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Thermoses, coffee cups added to list of possible terrorist weapons

During the busiest travel season of the year, travelers carrying thermoses or beverage cups – which could be used to conceal explosive materials – may be subject to extra scrutiny.

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Controversial personal security measures

Travelers already have noted – and many have complained about – increased personal security measures at airports since last year’s Christmas Day airliner bomb attempt by a young Nigerian man, Umar Farouk Abdulmutallab.

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In response to terrorist threats, the TSA now gives airline passengers two choices: Get a full-body scan using low-dose radiation that shows a naked image – everything from head to toe. Or refuse the scan and have a TSA official run his or her hands over every part of your body.

At a White House briefing Wednesday, chief counterterrorism adviser John Brennan outlined steps taken over the past year to increase security.

Among other things, according to Mr. Brennan, gaps in analysis and data collection have been closed, the criteria used to create terrorist watch lists and "no fly" lists have been revised, some 500 of the controversial “Advanced Imaging Technology” scanning machines for passengers have been deployed at more than 75 US airports, and additional steps have been taken to screen cargo shipped by air (or checked by passengers).

“We are in a much better position today than we were last year at this time,” he said.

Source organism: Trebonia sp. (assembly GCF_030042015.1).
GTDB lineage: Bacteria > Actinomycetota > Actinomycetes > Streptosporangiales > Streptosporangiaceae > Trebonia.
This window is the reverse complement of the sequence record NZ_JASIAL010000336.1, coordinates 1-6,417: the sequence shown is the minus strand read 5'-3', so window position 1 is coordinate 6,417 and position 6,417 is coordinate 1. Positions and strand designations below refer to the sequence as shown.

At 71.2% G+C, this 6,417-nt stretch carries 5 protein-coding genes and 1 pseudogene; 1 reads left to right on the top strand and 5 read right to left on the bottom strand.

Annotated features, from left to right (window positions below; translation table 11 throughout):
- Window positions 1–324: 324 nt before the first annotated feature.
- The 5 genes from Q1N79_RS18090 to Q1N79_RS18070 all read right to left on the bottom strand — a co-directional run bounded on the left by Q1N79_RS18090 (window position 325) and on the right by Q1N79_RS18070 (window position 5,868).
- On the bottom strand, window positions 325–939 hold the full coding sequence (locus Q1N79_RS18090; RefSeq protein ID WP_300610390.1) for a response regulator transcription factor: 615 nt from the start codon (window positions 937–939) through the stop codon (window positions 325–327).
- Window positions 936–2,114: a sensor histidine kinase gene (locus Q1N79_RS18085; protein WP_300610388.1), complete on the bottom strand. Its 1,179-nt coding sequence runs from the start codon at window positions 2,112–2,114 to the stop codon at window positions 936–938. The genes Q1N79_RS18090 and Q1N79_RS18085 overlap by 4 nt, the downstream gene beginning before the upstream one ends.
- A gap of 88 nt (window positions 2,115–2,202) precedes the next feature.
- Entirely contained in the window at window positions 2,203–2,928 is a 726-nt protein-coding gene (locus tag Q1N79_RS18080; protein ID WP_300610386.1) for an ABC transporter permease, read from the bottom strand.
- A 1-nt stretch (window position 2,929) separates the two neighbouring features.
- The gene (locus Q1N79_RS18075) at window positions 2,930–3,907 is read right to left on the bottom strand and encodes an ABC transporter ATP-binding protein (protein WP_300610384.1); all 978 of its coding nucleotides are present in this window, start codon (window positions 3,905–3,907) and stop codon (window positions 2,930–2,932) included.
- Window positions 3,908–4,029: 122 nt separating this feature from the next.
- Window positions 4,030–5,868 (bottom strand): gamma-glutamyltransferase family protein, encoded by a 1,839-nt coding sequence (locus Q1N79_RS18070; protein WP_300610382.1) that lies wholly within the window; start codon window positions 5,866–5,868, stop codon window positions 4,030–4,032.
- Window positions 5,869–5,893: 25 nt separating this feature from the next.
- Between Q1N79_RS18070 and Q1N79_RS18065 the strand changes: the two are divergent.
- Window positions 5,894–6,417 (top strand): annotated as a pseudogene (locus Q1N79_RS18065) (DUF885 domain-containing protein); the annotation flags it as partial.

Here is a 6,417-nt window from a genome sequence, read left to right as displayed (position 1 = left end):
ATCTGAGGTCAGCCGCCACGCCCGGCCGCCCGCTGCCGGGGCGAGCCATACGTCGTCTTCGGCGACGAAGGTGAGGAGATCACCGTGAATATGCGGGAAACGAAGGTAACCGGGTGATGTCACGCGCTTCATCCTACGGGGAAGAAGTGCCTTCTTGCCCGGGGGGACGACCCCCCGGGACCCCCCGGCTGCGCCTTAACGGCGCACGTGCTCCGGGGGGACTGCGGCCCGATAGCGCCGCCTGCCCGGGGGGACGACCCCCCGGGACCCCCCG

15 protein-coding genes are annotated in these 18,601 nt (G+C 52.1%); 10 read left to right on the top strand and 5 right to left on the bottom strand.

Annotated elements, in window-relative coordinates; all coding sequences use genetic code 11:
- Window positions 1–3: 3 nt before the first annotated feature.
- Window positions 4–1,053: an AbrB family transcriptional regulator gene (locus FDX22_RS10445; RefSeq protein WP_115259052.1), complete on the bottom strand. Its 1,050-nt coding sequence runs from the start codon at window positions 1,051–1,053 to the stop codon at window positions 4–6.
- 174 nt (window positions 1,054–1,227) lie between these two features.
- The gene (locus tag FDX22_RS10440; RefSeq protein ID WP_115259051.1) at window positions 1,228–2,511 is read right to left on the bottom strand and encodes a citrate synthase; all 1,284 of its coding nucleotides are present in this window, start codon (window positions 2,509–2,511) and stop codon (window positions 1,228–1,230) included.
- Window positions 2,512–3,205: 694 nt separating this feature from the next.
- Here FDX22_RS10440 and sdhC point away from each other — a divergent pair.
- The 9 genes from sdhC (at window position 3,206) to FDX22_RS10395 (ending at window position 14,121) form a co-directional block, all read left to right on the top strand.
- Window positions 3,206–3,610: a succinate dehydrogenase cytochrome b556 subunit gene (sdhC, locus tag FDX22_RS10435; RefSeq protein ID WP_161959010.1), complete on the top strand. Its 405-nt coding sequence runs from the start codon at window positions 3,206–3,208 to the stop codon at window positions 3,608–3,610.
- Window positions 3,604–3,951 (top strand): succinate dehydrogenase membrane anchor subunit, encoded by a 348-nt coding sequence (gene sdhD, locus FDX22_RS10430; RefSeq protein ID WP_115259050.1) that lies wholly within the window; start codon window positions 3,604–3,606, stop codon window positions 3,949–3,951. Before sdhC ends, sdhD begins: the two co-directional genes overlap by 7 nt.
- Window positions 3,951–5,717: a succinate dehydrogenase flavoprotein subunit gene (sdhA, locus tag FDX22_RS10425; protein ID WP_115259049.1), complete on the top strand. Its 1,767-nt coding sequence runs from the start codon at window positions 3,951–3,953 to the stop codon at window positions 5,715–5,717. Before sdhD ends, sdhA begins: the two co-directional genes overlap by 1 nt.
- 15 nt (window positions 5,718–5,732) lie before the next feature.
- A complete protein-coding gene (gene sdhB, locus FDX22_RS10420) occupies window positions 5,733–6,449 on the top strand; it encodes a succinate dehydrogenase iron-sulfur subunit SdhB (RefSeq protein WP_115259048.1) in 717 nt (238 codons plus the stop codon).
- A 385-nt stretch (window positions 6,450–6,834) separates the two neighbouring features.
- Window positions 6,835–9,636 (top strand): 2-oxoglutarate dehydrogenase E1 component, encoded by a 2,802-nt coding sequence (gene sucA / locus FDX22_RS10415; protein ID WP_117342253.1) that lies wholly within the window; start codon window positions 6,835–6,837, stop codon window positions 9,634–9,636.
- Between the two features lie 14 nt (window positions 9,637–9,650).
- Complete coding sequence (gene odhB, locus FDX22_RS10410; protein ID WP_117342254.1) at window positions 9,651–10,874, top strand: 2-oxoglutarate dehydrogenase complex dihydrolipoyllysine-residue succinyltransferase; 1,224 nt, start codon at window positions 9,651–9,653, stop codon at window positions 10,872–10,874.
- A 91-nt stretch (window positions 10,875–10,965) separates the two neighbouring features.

Still, authorities are taking no chances when suggestions arise of new means of attack – including the possibility of hiding explosives as part of the insulation in thermoses and beverage cups.

Watch those carry-ons

The new TSA advisory notes that such items are allowed – for now, at least – based on an assessment of risk. The advisory applies to thermoses and cups whether or not they contain any liquids. It also reminds airline passengers that the “3-1-1 rules” for liquids remain in effect for carry-on bags. This states that liquids or gels must be in containers holding no more than 3 ounces; that such containers must be placed in a clear, one-quart zip-lock bag; and that travelers are limited to one such bag apiece.

This latest announcement comes as part of stepped-up efforts to prevent a terrorist attack in the United States during the holiday season.

“We are concerned these terrorists may seek to exploit the likely significant psychological impact of an attack targeting mass gatherings in large metropolitan areas during the 2010 holiday season, which has symbolic importance to many in the United States,” warns a recent bulletin sent to law-enforcement agencies by the Federal Bureau of Investigation and the Department of Homeland Security.

Of particular concern are public gatherings such as sporting events, parades, and religious or cultural activities.

IN PICTURES: Airport security

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